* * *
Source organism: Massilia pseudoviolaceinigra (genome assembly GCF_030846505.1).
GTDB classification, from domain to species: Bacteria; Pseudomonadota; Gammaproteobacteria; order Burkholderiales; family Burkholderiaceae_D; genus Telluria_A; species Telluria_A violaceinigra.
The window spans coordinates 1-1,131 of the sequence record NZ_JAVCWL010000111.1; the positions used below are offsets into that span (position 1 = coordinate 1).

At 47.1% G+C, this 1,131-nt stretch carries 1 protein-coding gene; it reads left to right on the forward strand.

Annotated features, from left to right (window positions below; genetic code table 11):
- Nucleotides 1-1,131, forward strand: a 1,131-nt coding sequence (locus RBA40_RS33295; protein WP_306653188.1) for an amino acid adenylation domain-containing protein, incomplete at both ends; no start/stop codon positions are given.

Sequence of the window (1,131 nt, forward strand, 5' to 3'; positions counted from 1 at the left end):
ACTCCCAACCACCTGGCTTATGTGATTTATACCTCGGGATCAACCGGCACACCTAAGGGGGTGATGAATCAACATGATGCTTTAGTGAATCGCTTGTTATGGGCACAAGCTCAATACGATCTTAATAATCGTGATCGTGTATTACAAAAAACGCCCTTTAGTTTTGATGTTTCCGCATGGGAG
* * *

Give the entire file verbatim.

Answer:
Source organism: Massilia pseudoviolaceinigra (genome assembly GCF_030846505.1).
GTDB classification, from domain to species: Bacteria; Pseudomonadota; Gammaproteobacteria; order Burkholderiales; family Burkholderiaceae_D; genus Telluria_A; species Telluria_A violaceinigra.
The window spans coordinates 1-1,131 of the sequence record NZ_JAVCWL010000111.1; the positions used below are offsets into that span (position 1 = coordinate 1).

At 47.1% G+C, this 1,131-nt stretch carries 1 protein-coding gene; it reads left to right on the forward strand.

Annotated features, from left to right (window positions below; genetic code table 11):
- Nucleotides 1-1,131, forward strand: a 1,131-nt coding sequence (locus RBA40_RS33295; protein WP_306653188.1) for an amino acid adenylation domain-containing protein, incomplete at both ends; no start/stop codon positions are given.

Sequence of the window (1,131 nt, forward strand, 5' to 3'; positions counted from 1 at the left end):
ACTCCCAACCACCTGGCTTATGTGATTTATACCTCGGGATCAACCGGCACACCTAAGGGGGTGATGAATCAACATGATGCTTTAGTGAATCGCTTGTTATGGGCACAAGCTCAATACGATCTTAATAATCGTGATCGTGTATTACAAAAAACGCCCTTTAGTTTTGATGTTTCCGCATGGGAG